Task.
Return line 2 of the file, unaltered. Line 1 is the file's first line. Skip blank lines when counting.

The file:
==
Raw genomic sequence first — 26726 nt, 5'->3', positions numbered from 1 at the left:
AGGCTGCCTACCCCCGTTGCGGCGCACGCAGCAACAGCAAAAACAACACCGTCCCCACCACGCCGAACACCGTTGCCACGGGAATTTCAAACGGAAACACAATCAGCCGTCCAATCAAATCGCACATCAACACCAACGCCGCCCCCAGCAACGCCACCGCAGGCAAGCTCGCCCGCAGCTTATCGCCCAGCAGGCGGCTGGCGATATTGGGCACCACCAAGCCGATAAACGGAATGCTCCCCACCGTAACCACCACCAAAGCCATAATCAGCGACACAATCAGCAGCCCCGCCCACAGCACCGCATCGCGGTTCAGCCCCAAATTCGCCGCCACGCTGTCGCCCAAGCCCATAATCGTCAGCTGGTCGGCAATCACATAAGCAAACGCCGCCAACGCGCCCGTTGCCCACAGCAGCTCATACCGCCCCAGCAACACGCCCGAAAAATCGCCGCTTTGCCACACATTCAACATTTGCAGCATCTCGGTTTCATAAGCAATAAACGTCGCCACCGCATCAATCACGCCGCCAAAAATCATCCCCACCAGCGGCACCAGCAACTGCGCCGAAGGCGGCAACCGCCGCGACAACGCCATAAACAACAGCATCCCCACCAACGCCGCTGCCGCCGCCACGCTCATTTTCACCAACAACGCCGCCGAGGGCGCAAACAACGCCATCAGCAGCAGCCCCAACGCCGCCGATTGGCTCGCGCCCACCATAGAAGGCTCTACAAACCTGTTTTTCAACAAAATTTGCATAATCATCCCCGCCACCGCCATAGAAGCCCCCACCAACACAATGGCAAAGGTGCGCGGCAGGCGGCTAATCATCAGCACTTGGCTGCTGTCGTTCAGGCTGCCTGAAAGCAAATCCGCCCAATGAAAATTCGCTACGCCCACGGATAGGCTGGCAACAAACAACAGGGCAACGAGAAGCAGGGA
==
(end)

AGGCTGCCTACCCCCGTTGCGGCGCACGCAGCAACAGCAAAAACAACACCGTCCCCACCACGCCGAACACCGTTGCCACGGGAATTTCAAACGGAAACACAATCAGCCGTCCAATCAAATCGCACATCAACACCAACGCCGCCCCCAGCAACGCCACCGCAGGCAAGCTCGCCCGCAGCTTATCGCCCAGCAGGCGGCTGGCGATATTGGGCACCACCAAGCCGATAAACGGAATGCTCCCCACCGTAACCACCACCAAAGCCATAATCAGCGACACAATCAGCAGCCCCGCCCACAGCACCGCATCGCGGTTCAGCCCCAAATTCGCCGCCACGCTGTCGCCCAAGCCCATAATCGTCAGCTGGTCGGCAATCACATAAGCAAACGCCGCCAACGCGCCCGTTGCCCACAGCAGCTCATACCGCCCCAGCAACACGCCCGAAAAATCGCCGCTTTGCCACACATTCAACATTTGCAGCATCTCGGTTTCATAAGCAATAAACGTCGCCACCGCATCAATCACGCCGCCAAAAATCATCCCCACCAGCGGCACCAGCAACTGCGCCGAAGGCGGCAACCGCCGCGACAACGCCATAAACAACAGCATCCCCACCAACGCCGCTGCCGCCGCCACGCTCATTTTCACCAACAACGCCGCCGAGGGCGCAAACAACGCCATCAGCAGCAGCCCCAACGCCGCCGATTGGCTCGCGCCCACCATAGAAGGCTCTACAAACCTGTTTTTCAACAAAATTTGCATAATCATCCCCGCCACCGCCATAGAAGCCCCCACCAACACAATGGCAAAGGTGCGCGGCAGGCGGCTAATCATCAGCACTTGGCTGCTGTCGTTCAGGCTGCCTGAAAGCAAATCCGCCCAATGAAAATTCGCTACGCCCACGGATAGGCTGGCAACAAACAACAGGGCAACGAGAAGCAGGGA